- Run Time: 1 hours, 10 minutes
- Video: Black & White
- Encoding: Region 0 (Worldwide)
- Released: March 14, 2023
- Originally Released: 1926
- Label: Alpha Video
Performers, Cast and Crew:
Description by OLDIES.com:
Flying U ranch hand Chip Bennett is a notorious woman hater, and sabotages all attempts by his fellow cowpokes to set him up with a respectable female. In fact, he is prone to drawing unflattering caricatures of every woman he meets. So you can imagine his surprise when he falls for Dr. Della Whitmore, the newly-arrived sister of the ranch's owner. "The Little Doctor" is like no one Chip has ever met: Neither loud-mouthed cowgirl nor marriage-hungry old maid. He fakes an injury so the doctor can give him some…personal
attention, but the deception is found out and compounded by Della's revulsion at some of Chip's nasty old caricatures. Not one for rejection, Chip scoops up Della while she's square dancing with another man and carries her off to the church to be married - but is this really a recipe for happily ever after?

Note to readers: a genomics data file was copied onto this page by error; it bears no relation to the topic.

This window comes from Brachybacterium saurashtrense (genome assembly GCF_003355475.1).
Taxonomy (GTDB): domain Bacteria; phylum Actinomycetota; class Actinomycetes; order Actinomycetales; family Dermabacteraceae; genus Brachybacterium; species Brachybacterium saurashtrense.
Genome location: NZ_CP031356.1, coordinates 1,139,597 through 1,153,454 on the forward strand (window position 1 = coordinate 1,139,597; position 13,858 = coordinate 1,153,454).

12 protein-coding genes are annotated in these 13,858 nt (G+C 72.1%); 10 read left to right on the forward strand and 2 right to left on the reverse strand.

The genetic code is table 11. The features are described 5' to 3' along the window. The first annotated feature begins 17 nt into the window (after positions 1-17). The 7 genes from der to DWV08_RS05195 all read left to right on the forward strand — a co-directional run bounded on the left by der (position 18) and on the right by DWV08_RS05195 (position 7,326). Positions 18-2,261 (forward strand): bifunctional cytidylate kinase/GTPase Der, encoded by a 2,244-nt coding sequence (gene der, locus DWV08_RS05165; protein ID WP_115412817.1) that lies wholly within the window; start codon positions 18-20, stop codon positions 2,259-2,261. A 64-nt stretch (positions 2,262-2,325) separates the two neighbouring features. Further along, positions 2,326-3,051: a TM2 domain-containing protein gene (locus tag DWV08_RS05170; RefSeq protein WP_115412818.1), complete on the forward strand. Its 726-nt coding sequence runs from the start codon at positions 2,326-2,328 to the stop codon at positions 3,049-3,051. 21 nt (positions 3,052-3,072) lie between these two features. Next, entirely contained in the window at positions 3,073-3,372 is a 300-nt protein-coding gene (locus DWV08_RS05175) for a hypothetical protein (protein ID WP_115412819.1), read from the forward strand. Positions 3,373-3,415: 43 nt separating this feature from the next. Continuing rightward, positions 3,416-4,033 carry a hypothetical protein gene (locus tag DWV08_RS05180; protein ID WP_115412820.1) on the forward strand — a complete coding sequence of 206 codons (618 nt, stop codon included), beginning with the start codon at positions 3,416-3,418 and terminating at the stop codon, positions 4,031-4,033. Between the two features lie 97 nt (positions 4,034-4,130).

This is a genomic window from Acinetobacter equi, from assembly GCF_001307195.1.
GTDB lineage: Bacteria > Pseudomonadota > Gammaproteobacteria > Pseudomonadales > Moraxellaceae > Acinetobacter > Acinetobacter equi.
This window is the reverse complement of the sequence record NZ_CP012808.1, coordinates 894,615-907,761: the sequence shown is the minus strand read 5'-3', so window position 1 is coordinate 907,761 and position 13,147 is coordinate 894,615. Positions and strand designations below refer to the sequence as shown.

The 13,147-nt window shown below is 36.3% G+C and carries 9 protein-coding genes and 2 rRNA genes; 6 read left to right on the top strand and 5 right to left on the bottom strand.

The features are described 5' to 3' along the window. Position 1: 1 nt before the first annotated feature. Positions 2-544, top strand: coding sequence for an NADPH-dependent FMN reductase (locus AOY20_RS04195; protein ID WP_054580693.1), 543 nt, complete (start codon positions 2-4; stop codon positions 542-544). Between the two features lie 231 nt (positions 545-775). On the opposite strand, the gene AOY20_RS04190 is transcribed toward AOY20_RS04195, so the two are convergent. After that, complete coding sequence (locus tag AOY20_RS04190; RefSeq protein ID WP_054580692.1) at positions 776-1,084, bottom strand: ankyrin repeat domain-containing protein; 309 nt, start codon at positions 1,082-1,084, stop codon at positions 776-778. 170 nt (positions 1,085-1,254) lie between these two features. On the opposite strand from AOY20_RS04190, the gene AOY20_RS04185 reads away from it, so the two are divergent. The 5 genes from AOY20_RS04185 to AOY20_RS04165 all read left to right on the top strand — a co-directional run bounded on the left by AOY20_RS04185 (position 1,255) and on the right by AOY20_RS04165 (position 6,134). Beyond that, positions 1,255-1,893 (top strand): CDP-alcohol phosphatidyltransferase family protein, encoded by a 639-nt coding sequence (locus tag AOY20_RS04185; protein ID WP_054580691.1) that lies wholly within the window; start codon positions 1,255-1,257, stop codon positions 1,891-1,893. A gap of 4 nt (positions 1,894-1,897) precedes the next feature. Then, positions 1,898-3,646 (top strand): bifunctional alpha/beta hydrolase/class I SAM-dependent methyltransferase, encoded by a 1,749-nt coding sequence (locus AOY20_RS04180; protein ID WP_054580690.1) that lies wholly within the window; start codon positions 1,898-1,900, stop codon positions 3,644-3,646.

This uproarious silent western comedy stars Hoot Gibson, one of the most popular cowboy actors of the era. An accomplished rider and rodeo champ before he ever set foot before a camera, Hoot started out as a stuntman. By the mid-twenties he was a bona fide Western star at Universal, starring in their big-budget "Jewel" productions. Later, Gibson appeared in countless westerns for smaller studios such as Allied and Republic after his contract with Universal came to an end. Sadly, by the end of his life, Hoot was reduced to working as a greeter at casinos in Las Vegas, the money from his film career long since depleted by bad investments and reckless living. His leading lady in Chip of the Flying U, the luminous Virginia Brown Faire, was the first actress to play Tinkerbell on screen in the original silent version of Peter Pan (1924). Tragically, director Lynn Reynolds killed himself in 1927 after a heated squabble with his wife, actress Kathleen O'Connor, over infidelity. He was 37 years old. Surprisingly considering its uniquely sexist storyline, Chip of the Flying U was based on a then-popular book written by a woman: B.M. Bower (real name Bertha Muzzy Sinclair) an author of Western novels more concerned with the realities of life on the frontier than two-fisted action. It was remade in 1939 with Johnny Mack Brown as a more straightforward oater eschewing Bower's idiosyncratic sexual politics.